Review by Luke Williams
Written by Duncan Jones & Alex De Campi
Drawn and Coloured by Dylan Teague, Adam Brown, Duncan Fegredo, Jacob Phillips, LRNZ, Ed Ocańa & Raúl Arnáiz, André Araújo, Chris O’Halloran, Simon Bisley, Rosemary Valero-O’Connell, Kelly Fitzpatrick, Tonci Zonjic, Skylar Patridge, Marissa Louise, Pia Guerra, Matt Wilson, James Stokoe, R.M. Guéra, Giulia Brusco, Chris Weston, Sergey Nazarov, Rufus Dayglo, Sofia Dodgson, Annie Wu, David Lopez, Nayoung Kim, Christian Ward
Written by Moon and Source Code director Duncan Jones and Alex De Campi (2000AD, Bad Karma and Blade Runner), at its heart Madi is a classic road trip story. Madi Preston is a former British special forces soldier with cybernetic enhancements, now working as a mercenary for a large corporation alongside members of her former unit to earn a crust and keep their high maintenance artificial parts in full working order.
Madi takes a job from a rival corporation to “recover” technology with a pay out that should set her up for life. But her contact hasn’t been exactly straight with what she is actually recovering. During the operation, she suffers a blackout and wakes hours later in a completely different location with no memory of how she got there… and that’s where her troubles really begin.
Being set in the near future, there’s enough science fiction elements to make it feel fantastic, though with the way technology is currently progressing they are all quite believable. Making Madi an ex-British soldier is strangely refreshing, and although she kicks arse in the best Sarah Connor in Terminator 2 style, she’s got enough quirks and foibles to make her interesting and relatable – or at least as much as you can relate to a cybernetically enhanced ex-special forces, soldier for hire.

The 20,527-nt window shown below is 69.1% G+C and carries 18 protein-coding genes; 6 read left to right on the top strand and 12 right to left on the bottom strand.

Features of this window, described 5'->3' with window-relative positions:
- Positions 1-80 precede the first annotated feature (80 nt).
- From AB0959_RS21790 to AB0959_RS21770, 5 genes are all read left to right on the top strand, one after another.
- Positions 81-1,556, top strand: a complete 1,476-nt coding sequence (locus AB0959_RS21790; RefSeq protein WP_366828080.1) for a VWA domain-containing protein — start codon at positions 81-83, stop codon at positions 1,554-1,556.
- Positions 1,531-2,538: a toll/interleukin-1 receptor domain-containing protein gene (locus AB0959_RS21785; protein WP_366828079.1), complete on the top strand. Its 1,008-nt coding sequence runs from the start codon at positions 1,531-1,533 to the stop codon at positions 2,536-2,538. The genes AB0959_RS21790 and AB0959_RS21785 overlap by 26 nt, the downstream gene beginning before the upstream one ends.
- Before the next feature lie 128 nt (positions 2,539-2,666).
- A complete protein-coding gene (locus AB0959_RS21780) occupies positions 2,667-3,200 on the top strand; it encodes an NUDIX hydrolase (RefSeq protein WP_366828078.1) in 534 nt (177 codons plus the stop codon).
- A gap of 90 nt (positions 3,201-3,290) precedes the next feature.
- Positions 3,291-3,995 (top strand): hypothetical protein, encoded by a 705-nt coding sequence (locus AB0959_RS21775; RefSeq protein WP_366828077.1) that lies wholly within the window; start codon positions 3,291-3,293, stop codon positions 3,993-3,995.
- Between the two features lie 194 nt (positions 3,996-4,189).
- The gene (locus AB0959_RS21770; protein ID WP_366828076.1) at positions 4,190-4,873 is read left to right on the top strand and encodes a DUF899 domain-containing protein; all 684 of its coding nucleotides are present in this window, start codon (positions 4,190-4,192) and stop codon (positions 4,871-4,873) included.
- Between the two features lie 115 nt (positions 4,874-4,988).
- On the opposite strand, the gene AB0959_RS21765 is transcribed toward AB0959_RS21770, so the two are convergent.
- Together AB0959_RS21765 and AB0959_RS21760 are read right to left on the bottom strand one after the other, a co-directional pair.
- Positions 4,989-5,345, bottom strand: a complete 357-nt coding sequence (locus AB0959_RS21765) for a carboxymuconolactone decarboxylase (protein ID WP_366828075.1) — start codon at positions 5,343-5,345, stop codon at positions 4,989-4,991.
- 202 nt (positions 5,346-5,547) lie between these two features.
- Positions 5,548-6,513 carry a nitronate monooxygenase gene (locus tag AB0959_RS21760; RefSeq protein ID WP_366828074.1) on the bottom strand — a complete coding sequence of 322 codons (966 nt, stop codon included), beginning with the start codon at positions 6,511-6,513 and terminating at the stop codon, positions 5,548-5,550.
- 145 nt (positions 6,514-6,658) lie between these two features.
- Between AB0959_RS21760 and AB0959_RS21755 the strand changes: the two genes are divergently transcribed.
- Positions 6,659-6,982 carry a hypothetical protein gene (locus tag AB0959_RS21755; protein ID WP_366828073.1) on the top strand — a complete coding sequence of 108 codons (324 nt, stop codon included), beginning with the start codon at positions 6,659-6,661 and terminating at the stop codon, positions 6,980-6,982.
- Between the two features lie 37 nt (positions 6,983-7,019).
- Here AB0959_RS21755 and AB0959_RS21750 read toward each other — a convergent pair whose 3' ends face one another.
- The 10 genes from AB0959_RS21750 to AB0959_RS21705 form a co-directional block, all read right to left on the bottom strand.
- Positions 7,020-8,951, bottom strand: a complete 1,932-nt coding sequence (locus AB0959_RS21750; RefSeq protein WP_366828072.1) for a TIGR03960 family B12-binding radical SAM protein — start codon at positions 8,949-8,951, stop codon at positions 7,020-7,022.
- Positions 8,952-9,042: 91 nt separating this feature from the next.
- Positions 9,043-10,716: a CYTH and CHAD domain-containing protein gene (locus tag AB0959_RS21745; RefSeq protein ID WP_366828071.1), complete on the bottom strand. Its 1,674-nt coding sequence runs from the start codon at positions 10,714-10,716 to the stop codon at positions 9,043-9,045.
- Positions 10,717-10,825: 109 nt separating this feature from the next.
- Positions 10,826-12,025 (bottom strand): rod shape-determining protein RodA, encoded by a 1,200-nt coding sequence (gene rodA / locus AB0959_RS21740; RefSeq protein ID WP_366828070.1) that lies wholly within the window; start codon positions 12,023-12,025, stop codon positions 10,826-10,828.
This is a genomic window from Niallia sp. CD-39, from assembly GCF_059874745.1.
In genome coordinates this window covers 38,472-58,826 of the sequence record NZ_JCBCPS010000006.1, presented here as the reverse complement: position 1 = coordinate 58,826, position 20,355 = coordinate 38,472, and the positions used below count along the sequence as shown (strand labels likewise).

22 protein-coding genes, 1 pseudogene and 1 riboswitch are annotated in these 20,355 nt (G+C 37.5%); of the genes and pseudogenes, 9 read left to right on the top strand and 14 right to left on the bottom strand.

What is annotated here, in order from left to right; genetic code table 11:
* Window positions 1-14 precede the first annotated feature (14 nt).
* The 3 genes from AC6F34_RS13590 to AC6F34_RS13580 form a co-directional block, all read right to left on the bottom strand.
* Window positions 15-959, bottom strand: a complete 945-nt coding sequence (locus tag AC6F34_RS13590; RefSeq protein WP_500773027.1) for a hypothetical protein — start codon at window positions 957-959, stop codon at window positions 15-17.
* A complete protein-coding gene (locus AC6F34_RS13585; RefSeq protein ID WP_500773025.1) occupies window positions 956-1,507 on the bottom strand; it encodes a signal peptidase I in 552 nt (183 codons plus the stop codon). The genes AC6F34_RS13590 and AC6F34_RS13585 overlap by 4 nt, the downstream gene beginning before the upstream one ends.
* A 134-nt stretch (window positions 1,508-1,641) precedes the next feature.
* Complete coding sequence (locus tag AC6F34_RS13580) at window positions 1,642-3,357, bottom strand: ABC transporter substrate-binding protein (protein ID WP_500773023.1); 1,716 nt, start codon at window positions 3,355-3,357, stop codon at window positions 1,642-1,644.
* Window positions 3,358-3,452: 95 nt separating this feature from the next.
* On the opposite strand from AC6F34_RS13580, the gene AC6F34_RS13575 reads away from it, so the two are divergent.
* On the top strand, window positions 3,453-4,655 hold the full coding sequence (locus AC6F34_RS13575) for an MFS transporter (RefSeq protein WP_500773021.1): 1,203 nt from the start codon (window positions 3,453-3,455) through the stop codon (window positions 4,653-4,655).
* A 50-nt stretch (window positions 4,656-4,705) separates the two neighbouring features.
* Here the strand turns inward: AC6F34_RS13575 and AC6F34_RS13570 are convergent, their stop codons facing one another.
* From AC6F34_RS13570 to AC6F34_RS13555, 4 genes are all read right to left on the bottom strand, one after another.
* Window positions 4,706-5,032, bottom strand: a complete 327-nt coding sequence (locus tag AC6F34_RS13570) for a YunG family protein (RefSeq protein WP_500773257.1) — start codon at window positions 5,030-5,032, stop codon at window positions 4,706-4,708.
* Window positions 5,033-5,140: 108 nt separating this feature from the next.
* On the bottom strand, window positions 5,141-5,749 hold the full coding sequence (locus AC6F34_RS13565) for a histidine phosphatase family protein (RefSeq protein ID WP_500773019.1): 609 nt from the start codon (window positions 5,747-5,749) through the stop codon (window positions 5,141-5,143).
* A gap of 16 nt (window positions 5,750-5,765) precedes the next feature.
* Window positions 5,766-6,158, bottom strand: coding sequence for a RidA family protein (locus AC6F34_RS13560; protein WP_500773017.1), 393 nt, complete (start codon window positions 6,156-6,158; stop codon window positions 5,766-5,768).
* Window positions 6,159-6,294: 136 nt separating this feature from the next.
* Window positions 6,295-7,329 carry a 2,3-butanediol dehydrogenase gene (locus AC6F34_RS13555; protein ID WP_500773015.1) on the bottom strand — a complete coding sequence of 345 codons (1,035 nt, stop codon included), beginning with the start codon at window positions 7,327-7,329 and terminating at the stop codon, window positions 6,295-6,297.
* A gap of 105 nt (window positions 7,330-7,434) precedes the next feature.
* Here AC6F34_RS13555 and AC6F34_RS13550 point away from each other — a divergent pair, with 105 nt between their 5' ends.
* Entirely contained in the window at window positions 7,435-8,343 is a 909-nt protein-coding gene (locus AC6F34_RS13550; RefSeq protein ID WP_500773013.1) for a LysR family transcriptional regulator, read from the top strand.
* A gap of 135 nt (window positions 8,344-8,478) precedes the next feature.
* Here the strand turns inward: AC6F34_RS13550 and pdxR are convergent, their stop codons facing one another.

Unsurprisingly, Madi reads like a film script. In separate interviews with The Hollywood Reporter and The Guardian, Jones reported that it was intended as be the third film in the “Mooninverse” trilogy (the other two films being Jones’ Moon and Source Code), but the pressure of work, the death of his father, and his wife’s illness, he decided to scale back on his commitments and chose the “graphic novel” route. Jones and De Campi batted the screenplay back and fore to get into shape for the new format. Jones then sought assistance from his Twitter followers in his selection of artists, which he and De Campi whittled down to the impressive range we have before us.
Simon Bisley, Glenn Fabry, Duncan Fegredo, Chris Weston, Dylan Teague, Tonji Zonic, Rufus Dayglo, R.M. Guera are just some of the artistic contributors and they all produce excellent work . With such a plethora of artists and range of styles there is a danger of the strip feeling disjointed, but each artist was given a specific sequence to illustrate, breaking the story up into chapters. Despite this, the stylistic changes jar occasionally, but on the whole it flows remarkably well. If there is a specific criticism, it’s that the continuity of the look of some characters doesn’t always follow through between artists and the less said about the lettering on the Simon Bisley sequence, the better.
Available in softcover, hardcover or deluxe hardcover editions, Madi is recommended for those who like their science fiction fast paced and action packed with beautiful art.
Brought up on a diet of Commando, British Boys Annuals and Asterix, Lucas Williams’s day job limits his reading time. Luckily for everyone else this also restricts his writing time.